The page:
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MiScion Pty Ltd
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Structural Design
Structural Design

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Got side tracked from what I wanted. Was going to put business on map, then got confusing with google my business. Got part way through setup and decided to delete as seemed to be creating a duplicate google+ page.

Seem to recollect some earlier research when created the page that local business registration was bad idea: but they changed name as they do.

Also android app didn't seem to have a logout option. And it was an update of some earlier app which became disabled on update. So uninstalled it.

Bad day: but then it is 1:00am.

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The advantage of industrial product design.

https://www.youtube.com/channel/UCB6OPZB3m_WZ3qkFRRHwO9g

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chart of wind speed comparison
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Compare beaufort windscale against AS4055, and convert wind speeds from m/s to km/h.

http://www.excelcalcs.com/repository/strength/wind-%26-snow/beaufort/

Adelaide storms. 125km/h. Compare with region A, basic regional wind speed of 162km/h (500 year mean return period) for normal buildings, and 172km/h (2000 year mean return period) for post disaster. These are ultimate strength design wind speeds. (AS1170.2)

Further compare that with the concept that some infrastructure was designed for minimum design wind speed of 30m/s [108 km/h], for serviceability, no consideration of ultimate strength. That is if antenna tower deflects too much then loose signal. If power cables and towers deflect too much then cables may touch, or may have some other problem.

But the issue of ultimate strength: the limit state at which materials permanently deform and no elastic recovery occurs when load removed: and the structure will need replacing not really considered.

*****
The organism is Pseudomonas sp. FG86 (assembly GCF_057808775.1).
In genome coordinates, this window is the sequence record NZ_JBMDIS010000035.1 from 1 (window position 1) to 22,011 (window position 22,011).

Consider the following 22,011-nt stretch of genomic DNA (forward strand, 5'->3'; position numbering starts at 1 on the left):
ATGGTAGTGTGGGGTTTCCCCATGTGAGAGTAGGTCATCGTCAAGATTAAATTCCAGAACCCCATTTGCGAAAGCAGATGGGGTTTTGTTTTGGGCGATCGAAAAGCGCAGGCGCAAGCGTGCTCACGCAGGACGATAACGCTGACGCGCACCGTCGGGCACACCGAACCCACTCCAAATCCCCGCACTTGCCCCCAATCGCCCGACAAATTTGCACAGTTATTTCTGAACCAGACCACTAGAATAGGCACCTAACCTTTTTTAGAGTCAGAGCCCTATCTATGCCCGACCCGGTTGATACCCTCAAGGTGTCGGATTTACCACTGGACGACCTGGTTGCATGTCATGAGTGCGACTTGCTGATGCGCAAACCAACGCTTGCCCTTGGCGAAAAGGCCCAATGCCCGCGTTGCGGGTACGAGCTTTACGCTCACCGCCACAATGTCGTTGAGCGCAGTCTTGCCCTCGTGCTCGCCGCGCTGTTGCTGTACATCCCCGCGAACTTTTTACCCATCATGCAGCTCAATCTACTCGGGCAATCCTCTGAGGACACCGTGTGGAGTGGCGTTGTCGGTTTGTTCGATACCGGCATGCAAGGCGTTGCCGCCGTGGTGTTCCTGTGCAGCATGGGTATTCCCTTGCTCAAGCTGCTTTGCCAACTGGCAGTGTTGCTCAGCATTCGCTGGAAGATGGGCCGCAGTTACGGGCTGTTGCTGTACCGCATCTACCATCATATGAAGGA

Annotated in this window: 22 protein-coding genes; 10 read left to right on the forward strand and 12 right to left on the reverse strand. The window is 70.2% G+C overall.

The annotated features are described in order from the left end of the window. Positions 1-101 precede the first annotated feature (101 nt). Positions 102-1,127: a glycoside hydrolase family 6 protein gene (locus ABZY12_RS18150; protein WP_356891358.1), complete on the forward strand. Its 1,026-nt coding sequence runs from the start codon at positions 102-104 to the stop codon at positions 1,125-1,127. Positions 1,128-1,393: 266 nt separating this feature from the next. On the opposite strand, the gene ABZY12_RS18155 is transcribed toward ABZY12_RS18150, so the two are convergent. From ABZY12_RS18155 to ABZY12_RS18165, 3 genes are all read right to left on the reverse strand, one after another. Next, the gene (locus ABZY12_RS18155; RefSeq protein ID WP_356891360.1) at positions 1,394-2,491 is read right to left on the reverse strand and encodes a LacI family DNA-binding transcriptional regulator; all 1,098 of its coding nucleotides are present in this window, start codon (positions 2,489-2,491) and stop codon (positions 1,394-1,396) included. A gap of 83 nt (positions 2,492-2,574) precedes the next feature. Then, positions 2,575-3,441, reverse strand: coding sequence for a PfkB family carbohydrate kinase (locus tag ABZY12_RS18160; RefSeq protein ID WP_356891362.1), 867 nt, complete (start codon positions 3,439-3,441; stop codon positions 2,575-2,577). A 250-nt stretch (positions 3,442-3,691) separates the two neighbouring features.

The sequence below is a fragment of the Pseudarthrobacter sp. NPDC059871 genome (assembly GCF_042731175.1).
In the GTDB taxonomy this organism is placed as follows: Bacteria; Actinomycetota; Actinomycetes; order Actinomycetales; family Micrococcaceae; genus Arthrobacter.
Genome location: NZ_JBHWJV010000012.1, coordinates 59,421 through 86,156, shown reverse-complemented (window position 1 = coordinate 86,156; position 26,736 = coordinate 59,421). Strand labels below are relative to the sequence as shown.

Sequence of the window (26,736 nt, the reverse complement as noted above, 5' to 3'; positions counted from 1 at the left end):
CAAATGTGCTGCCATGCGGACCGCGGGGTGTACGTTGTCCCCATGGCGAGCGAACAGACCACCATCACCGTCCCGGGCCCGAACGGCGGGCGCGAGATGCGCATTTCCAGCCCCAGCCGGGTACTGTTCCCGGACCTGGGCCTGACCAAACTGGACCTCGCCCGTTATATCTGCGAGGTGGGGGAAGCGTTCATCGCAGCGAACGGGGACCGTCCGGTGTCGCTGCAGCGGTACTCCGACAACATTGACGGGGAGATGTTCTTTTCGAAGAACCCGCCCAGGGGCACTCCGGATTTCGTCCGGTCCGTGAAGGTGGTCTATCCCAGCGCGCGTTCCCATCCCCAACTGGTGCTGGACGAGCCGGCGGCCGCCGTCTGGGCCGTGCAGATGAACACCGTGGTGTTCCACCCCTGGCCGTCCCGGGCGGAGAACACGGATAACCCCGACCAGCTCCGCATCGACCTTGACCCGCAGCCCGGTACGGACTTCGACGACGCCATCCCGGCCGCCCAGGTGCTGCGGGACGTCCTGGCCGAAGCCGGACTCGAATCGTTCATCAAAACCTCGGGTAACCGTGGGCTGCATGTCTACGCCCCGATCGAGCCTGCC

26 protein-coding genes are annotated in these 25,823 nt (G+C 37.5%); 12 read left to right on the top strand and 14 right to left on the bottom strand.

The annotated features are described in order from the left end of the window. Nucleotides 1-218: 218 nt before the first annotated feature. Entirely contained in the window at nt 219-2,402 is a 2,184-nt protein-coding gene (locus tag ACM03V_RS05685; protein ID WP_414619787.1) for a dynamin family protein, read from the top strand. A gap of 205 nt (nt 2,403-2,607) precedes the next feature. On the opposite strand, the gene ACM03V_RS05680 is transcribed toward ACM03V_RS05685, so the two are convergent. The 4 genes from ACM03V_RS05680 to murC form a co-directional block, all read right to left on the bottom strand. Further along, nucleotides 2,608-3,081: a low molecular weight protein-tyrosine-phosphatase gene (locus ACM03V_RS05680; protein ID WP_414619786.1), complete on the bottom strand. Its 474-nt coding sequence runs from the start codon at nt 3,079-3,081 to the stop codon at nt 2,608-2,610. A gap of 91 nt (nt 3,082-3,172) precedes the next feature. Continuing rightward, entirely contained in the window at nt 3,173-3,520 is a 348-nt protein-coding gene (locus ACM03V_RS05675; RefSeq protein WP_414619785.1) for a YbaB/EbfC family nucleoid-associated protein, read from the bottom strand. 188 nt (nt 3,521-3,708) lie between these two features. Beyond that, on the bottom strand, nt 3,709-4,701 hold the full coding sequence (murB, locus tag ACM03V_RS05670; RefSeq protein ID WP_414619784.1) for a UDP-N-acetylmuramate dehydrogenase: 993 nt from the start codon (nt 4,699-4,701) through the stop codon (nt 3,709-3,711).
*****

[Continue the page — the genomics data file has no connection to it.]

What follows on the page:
So cannot say at what wind speed the power pylons should collapse, because in the main not a design consideration in the first place. (though could work the calculations backwards from resistance.)

Though I recollect newer codes for poles and lattice towers do now refer to AS1170.2 rather than being self contained. So newer towers should fair better than older towers.

As for losing house roof when lose verandah, that doesn't surprise me. As keeping house roof would require a verandah builder that takes wind loading seriously. Simply adding extra straps to tie the house rafter to the house wall top plate is not good enough. The top plate can be pulled off.

Wind class N1 on Adelaide map is mostly nonsense. A site check is likely to find do not have shielding in all directions, and that puts into lower range of wind class N2. Most wind class N3 sites when checked are in upper range of wind class N2. Basically every where in metro area is N2. The wind classes are not sensibly divided. The classes should be separated by smaller increments for low wind speeds and then by larger increments at higher wind speeds: something along the lines of Renard numbers. More over the wind classification system should include the minimum speed of 30 m/s.

But minimum is 28m/s? No it isn't, since buildings are never and have never been designed for that wind speed. It is a meaningless number. The ultimate strength design wind speed for N1 is 34m/s [122km/h] at this speed the building is damaged and in need of replacing or major repair.

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Setup instructions for spreadsheet environment for using my structural design workbooks.

http://miscion.com.au/setting-up-spreadsheet-environment/
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